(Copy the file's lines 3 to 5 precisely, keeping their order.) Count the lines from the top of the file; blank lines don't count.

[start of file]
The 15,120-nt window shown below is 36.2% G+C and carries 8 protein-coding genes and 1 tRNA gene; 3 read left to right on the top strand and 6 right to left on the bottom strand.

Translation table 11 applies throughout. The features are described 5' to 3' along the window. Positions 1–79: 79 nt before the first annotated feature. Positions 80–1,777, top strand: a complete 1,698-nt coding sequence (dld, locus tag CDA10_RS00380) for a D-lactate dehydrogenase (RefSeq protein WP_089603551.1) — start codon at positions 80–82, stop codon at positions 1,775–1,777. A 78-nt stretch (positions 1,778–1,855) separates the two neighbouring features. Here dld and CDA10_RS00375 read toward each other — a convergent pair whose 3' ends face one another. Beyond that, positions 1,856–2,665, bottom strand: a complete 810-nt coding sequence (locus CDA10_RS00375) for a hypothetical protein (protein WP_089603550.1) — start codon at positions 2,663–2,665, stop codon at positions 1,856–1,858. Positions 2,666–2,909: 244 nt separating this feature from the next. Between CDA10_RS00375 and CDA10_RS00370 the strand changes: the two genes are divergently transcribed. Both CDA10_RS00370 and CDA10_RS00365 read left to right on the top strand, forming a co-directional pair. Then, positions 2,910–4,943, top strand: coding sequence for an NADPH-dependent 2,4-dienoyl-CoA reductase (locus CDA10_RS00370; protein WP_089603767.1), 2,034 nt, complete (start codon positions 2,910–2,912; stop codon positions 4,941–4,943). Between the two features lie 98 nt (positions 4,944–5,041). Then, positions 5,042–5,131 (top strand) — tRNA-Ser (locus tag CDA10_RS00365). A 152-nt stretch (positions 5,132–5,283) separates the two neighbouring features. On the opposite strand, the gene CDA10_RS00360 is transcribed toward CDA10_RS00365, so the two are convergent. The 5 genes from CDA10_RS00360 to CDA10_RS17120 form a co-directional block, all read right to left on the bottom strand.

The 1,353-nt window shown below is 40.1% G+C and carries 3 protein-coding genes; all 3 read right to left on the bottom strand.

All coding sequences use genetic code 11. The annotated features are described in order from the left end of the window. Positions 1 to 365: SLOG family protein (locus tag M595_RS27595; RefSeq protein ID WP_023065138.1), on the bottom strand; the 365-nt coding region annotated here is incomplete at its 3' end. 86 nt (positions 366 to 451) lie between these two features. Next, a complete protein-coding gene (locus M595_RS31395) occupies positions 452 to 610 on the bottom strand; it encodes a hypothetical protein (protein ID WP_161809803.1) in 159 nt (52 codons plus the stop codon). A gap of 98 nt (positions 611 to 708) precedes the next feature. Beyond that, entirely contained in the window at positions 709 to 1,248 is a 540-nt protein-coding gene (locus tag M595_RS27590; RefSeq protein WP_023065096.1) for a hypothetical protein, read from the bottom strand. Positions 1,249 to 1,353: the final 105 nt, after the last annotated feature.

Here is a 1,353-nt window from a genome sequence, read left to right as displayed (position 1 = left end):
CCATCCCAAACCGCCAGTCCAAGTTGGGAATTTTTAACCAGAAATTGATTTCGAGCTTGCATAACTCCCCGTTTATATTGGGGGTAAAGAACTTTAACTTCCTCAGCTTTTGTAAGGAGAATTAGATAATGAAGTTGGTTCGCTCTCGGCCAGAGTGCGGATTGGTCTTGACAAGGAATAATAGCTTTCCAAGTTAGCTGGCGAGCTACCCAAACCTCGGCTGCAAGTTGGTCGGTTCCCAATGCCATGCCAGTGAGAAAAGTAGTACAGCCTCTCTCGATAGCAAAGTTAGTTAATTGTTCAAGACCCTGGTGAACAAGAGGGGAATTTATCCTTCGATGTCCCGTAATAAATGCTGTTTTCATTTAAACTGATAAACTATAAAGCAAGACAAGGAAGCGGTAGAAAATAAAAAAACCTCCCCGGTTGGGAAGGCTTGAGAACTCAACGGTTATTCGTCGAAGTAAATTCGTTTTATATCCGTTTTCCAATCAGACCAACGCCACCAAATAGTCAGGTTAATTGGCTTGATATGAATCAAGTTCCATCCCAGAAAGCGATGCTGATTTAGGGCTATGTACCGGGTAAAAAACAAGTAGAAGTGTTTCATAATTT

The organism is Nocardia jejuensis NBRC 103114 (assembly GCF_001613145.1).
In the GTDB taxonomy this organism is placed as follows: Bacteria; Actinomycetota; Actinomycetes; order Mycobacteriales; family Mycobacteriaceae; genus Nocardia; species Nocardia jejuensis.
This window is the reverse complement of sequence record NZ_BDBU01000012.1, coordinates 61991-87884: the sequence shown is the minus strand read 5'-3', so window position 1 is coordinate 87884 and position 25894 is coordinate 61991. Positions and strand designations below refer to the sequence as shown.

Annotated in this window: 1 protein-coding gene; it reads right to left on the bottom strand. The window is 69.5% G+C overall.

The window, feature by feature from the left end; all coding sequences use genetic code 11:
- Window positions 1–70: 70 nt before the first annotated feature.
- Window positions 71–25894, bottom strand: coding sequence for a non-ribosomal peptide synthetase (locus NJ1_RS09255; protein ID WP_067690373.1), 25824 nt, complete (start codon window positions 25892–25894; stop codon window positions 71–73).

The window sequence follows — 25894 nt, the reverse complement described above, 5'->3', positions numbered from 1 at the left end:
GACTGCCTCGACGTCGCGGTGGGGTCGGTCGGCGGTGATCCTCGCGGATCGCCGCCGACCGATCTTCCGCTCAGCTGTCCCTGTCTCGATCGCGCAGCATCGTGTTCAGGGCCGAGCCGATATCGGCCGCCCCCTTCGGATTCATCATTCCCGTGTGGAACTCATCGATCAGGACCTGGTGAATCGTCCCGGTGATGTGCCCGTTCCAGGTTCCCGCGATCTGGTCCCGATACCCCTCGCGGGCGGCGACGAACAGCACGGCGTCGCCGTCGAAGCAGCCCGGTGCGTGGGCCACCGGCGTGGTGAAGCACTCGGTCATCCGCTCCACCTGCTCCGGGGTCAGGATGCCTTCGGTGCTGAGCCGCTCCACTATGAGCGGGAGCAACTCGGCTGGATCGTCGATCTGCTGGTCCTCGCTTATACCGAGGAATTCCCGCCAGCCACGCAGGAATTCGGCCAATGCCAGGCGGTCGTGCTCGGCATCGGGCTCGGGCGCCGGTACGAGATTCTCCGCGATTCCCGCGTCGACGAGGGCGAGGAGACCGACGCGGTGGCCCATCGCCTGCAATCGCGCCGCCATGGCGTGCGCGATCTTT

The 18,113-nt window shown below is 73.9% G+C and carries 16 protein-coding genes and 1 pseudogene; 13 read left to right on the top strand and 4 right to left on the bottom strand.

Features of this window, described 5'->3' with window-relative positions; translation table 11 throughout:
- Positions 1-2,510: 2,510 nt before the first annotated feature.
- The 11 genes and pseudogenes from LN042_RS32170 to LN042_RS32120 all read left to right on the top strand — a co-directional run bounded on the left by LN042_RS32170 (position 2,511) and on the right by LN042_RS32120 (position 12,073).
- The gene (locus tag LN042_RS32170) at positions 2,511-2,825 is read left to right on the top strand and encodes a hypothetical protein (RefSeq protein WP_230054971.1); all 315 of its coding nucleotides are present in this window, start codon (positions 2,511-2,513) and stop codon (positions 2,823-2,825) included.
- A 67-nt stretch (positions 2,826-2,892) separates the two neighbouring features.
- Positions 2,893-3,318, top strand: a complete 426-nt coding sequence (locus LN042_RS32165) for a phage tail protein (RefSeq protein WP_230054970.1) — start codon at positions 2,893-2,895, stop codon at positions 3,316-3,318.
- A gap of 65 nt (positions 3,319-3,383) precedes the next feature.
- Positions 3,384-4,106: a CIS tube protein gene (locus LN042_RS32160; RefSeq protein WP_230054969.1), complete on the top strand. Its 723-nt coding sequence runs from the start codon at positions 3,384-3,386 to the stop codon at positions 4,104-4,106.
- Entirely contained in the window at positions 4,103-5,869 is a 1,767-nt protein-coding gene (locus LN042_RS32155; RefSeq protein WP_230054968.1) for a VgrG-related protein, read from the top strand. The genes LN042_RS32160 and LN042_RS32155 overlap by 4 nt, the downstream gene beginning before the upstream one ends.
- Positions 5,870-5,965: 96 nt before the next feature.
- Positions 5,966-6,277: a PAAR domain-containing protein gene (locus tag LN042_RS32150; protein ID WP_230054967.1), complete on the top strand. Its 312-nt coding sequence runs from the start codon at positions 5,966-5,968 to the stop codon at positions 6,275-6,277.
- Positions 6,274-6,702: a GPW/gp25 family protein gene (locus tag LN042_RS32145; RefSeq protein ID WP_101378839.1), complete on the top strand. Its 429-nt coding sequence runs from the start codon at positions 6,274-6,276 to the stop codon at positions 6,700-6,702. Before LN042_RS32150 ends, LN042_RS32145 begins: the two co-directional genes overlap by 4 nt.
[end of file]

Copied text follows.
The 1,353-nt window shown below is 40.1% G+C and carries 3 protein-coding genes; all 3 read right to left on the bottom strand.

All coding sequences use genetic code 11. The annotated features are described in order from the left end of the window. Positions 1 to 365: SLOG family protein (locus tag M595_RS27595; RefSeq protein ID WP_023065138.1), on the bottom strand; the 365-nt coding region annotated here is incomplete at its 3' end. 86 nt (positions 366 to 451) lie between these two features. Next, a complete protein-coding gene (locus M595_RS31395) occupies positions 452 to 610 on the bottom strand; it encodes a hypothetical protein (protein ID WP_161809803.1) in 159 nt (52 codons plus the stop codon). A gap of 98 nt (positions 611 to 708) precedes the next feature. Beyond that, entirely contained in the window at positions 709 to 1,248 is a 540-nt protein-coding gene (locus tag M595_RS27590; RefSeq protein WP_023065096.1) for a hypothetical protein, read from the bottom strand. Positions 1,249 to 1,353: the final 105 nt, after the last annotated feature.

Here is a 1,353-nt window from a genome sequence, read left to right as displayed (position 1 = left end):